As a result, the Twins went to their bench and replaced Batista with the one man who could lead the Twins back from a giant deficit in the American League Central: Nick Punto. Ouch.
Turns out the idea to have a "loaded gun" on the bench late in games came before Bill Smith signed Jim Thome prior to the 2010 season. In 2006, the Twins signed Ruben Sierra to a one-year contract to come off the bench and deliver clutch pinch-hitting like he did with the New York Yankees.
Like everyone else in the Hall, Sierra failed miserably at what he was supposed to bring to the Twins. Despite hitting 17 home runs for the Yankees in 2004, Sierra picked up where he left off in 2005, when he hit just four.
It took just 14 games and 28 at-bats for the Twins to realize that Sierra was not going to usurp the likes of Terry Tiffee as top pinch-hitter, as the Twins would send him packing early in the 2006 season. This would be his last appearance in the major leagues.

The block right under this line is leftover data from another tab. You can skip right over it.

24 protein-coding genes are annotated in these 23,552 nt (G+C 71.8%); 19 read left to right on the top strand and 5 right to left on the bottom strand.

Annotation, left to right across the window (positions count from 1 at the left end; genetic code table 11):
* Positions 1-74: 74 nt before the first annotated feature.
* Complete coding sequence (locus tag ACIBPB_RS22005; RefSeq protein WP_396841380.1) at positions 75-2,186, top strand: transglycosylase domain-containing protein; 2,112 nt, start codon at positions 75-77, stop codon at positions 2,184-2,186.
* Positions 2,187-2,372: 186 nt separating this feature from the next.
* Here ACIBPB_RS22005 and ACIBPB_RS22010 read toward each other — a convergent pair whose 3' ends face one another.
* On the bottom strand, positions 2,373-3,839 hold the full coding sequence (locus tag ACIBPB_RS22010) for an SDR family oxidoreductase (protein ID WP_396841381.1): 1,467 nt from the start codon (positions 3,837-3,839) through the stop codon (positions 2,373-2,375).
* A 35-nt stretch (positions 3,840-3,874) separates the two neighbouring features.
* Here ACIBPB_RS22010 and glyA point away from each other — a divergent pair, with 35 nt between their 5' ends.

The Twins needed to fill some gaping holes in their rotation after the announcement that Francisco Liriano would need Tommy John surgery and the lack of (or what Ryan deemed as the lack of) major league-ready arms to fill the rotation.
That led to the signing of Ramon Ortiz. Ortiz was a 16-game winner for the Los Angeles Angels of Anaheim in 2003, but he could not channel that same form several years after.
The Twins took a chance on him, and at first it looked like it was a brilliant move, as Ortiz went 3-1 during the month of April, but things spiraled out of control and Ortiz was cut by the middle of the season.
Ortiz was a borderline candidate to make this list because he actually pitched well at some point during his tenure as a Twin, but the fact that Ryan was not ready to hand the keys over to Matt Garza and Kevin Slowey at the beginning of the season makes it look like a head-scratcher.